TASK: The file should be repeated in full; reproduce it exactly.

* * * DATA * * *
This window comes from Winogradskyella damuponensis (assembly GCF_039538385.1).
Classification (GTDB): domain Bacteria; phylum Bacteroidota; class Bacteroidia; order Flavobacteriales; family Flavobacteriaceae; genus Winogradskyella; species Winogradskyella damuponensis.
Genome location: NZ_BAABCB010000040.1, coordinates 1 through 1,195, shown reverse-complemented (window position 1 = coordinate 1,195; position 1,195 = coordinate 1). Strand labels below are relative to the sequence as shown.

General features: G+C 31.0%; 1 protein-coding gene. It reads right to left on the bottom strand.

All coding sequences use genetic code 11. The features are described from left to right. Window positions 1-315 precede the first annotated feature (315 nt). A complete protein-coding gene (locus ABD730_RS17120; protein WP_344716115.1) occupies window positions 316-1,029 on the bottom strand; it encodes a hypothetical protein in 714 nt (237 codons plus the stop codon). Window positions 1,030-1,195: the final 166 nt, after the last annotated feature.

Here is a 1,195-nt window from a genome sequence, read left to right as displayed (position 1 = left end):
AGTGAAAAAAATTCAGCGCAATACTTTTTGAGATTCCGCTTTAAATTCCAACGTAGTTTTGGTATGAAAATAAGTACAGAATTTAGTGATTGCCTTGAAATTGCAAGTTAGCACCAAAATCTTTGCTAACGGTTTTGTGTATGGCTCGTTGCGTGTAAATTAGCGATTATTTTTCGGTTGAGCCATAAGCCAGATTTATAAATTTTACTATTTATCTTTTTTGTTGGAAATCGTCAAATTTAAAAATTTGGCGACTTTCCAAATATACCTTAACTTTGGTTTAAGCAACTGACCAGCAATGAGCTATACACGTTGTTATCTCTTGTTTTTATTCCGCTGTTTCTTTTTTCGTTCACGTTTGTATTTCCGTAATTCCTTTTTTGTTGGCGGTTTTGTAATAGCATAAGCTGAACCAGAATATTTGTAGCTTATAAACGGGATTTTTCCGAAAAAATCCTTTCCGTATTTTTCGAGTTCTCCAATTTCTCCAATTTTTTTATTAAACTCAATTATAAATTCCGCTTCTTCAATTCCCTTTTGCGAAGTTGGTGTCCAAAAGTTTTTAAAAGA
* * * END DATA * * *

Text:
This window comes from Winogradskyella damuponensis (assembly GCF_039538385.1).
Classification (GTDB): domain Bacteria; phylum Bacteroidota; class Bacteroidia; order Flavobacteriales; family Flavobacteriaceae; genus Winogradskyella; species Winogradskyella damuponensis.
Genome location: NZ_BAABCB010000040.1, coordinates 1 through 1,195, shown reverse-complemented (window position 1 = coordinate 1,195; position 1,195 = coordinate 1). Strand labels below are relative to the sequence as shown.

General features: G+C 31.0%; 1 protein-coding gene. It reads right to left on the bottom strand.

All coding sequences use genetic code 11. The features are described from left to right. Window positions 1-315 precede the first annotated feature (315 nt). A complete protein-coding gene (locus ABD730_RS17120; protein WP_344716115.1) occupies window positions 316-1,029 on the bottom strand; it encodes a hypothetical protein in 714 nt (237 codons plus the stop codon). Window positions 1,030-1,195: the final 166 nt, after the last annotated feature.

Here is a 1,195-nt window from a genome sequence, read left to right as displayed (position 1 = left end):
AGTGAAAAAAATTCAGCGCAATACTTTTTGAGATTCCGCTTTAAATTCCAACGTAGTTTTGGTATGAAAATAAGTACAGAATTTAGTGATTGCCTTGAAATTGCAAGTTAGCACCAAAATCTTTGCTAACGGTTTTGTGTATGGCTCGTTGCGTGTAAATTAGCGATTATTTTTCGGTTGAGCCATAAGCCAGATTTATAAATTTTACTATTTATCTTTTTTGTTGGAAATCGTCAAATTTAAAAATTTGGCGACTTTCCAAATATACCTTAACTTTGGTTTAAGCAACTGACCAGCAATGAGCTATACACGTTGTTATCTCTTGTTTTTATTCCGCTGTTTCTTTTTTCGTTCACGTTTGTATTTCCGTAATTCCTTTTTTGTTGGCGGTTTTGTAATAGCATAAGCTGAACCAGAATATTTGTAGCTTATAAACGGGATTTTTCCGAAAAAATCCTTTCCGTATTTTTCGAGTTCTCCAATTTCTCCAATTTTTTTATTAAACTCAATTATAAATTCCGCTTCTTCAATTCCCTTTTGCGAAGTTGGTGTCCAAAAGTTTTTAAAAGA